They also made several recommendations including that ‘all persons involved in extrajudicial killings must be prosecuted’. Throughout the entire report references were made to investigation files, witness statements, interviews, and documentation seen or reviewed. However none of these documents or material was presented to me.
As Director of Public Prosecutions I am empowered under Section 73(2) of the Constitution to initiate, undertake and discontinue criminal proceedings. My role is to assess evidence whenever it is alleged that an offence has been committed to determine whether the evidence is credible, reliable and admissible.
I must examine the source, form and content of the evidence and the circumstances under which that evidence was obtained. I can only do so if and when I am provided with that evidence.
Section 73 (6) of the Constitution states that in the exercise of the powers vested in the Director of Public Prosecutions by Subsection (2), the Director of Public Prosecutions shall not be subject to the direction or control of any other person or authority. As Director of Public Prosecutions I cannot be expected to mount a prosecution on hearsay or someone else’s assessment of the evidence. It is the Director of Public Prosecutions or someone to whom that authority has been delegated who must determine whether the evidence is sufficient to establish the elements of an offence and whether the evidence is admissible in accordance with the laws of this country.
This can only be done by applying the laws of evidence and procedure which governs criminal matters in St. Lucia. I must also apply the Full Code Test for the prosecution of cases established by the International Association of Prosecutors and adopted by my office in 2011 which has two limbs:-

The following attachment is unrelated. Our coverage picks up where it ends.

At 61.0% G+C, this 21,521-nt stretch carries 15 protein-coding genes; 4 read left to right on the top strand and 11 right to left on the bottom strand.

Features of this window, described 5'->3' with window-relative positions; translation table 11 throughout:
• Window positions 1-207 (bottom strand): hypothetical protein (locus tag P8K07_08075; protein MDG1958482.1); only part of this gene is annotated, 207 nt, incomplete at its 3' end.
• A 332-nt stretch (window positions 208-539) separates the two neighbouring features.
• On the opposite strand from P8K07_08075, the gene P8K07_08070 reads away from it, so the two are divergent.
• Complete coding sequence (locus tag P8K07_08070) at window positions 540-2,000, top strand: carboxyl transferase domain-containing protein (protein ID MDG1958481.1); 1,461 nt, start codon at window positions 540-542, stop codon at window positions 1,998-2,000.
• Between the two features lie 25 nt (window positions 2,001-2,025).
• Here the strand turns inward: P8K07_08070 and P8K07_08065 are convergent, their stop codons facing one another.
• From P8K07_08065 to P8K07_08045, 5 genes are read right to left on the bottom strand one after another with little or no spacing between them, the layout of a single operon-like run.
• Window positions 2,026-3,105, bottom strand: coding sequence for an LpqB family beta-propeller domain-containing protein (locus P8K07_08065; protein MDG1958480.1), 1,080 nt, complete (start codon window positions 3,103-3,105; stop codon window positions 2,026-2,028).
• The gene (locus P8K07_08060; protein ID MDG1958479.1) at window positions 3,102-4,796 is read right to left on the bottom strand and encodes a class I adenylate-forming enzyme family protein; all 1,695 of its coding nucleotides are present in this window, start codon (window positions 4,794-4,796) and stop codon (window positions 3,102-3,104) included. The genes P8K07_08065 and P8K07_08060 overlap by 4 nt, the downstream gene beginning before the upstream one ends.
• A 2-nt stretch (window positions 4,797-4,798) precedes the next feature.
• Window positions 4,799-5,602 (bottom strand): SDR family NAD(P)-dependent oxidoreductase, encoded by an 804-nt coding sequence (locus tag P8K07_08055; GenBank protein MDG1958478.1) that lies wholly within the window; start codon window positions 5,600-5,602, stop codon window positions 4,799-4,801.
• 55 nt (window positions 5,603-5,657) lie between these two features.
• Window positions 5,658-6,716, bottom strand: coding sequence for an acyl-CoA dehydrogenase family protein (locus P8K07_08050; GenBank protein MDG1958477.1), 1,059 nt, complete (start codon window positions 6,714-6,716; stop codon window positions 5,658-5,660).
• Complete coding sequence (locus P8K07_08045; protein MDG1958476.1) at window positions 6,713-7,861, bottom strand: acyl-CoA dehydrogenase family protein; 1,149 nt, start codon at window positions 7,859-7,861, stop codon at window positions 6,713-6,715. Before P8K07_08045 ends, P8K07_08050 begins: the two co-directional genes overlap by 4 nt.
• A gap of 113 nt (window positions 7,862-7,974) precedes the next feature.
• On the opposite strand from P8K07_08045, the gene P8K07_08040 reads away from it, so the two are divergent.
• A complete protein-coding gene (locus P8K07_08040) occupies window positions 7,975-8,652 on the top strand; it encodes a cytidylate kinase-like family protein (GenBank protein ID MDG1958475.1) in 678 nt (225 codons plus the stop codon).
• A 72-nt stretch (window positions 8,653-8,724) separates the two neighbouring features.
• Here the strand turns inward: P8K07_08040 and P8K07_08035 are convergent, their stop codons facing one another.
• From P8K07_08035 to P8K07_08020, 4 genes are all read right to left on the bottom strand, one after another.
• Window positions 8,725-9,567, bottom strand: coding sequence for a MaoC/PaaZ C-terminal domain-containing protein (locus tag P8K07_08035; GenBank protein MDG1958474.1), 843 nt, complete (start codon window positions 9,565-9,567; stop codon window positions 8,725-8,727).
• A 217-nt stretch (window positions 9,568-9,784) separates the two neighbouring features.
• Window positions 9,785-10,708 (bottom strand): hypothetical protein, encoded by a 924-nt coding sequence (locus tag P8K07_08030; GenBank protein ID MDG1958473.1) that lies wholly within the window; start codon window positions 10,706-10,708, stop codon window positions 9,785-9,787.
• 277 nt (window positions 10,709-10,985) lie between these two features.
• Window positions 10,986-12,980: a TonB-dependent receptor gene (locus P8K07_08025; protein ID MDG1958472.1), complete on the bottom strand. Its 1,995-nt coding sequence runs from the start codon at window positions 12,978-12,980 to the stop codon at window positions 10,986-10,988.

- the evidential test – whether there is sufficient evidence to provide a realistic prospect of conviction and;
- whether it is in the public interest to prosecute.
While both limbs must be satisfied the former prevails. This test can only be satisfied by weighing the evidence supplied against the legal requirements to determine whether the evidence is sufficient, credible, reliable and admissible. I also have to determine whether the investigation was proper, thorough, objective and fair. This is an exercise I perform every single day when I make decisions whether or not to prosecute cases presented to me by the police or other law enforcement agencies after an investigation has been conducted.
What I received did not permit me to do so. The Report for the most part constitutes hearsay. Save and except one expert report the Report did not contain the evidentiary material in the form required under our laws for prosecution of a case. As indicated before, the actual evidence or evidentiary material was not presented to me.
Section 3 (7) of the Police Complaint (Amendment Act) which amends Section 18 of the principal Act states:
‘Where in any investigation authorized by the Minister, it appears to the investigator or lead investigator that there is prima facie evidence of criminal conduct, he or she shall transmit to the Director of Public Prosecutions all evidence, statements and other relevant materials arising from the investigation’.
This was not done. Accordingly I have written to the Honourable Attorney General who delivered the Report, and the Honourable Minster of Home Affairs who is the designated Minister under the Police Complaints Act asking for compliance with Section 3(7) of the Act and requesting among other things all the evidence referred to by the Investigation Team in the Report.
The investigation team has also indicated that the investigation is incomplete pointing out several outstanding areas which require further investigation.
It will therefore be necessary for the investigation to be completed and all the evidence, statements and other relevant materials be furnished to the Director of Public Prosecutions in accordance with the Police Complaint’s Act.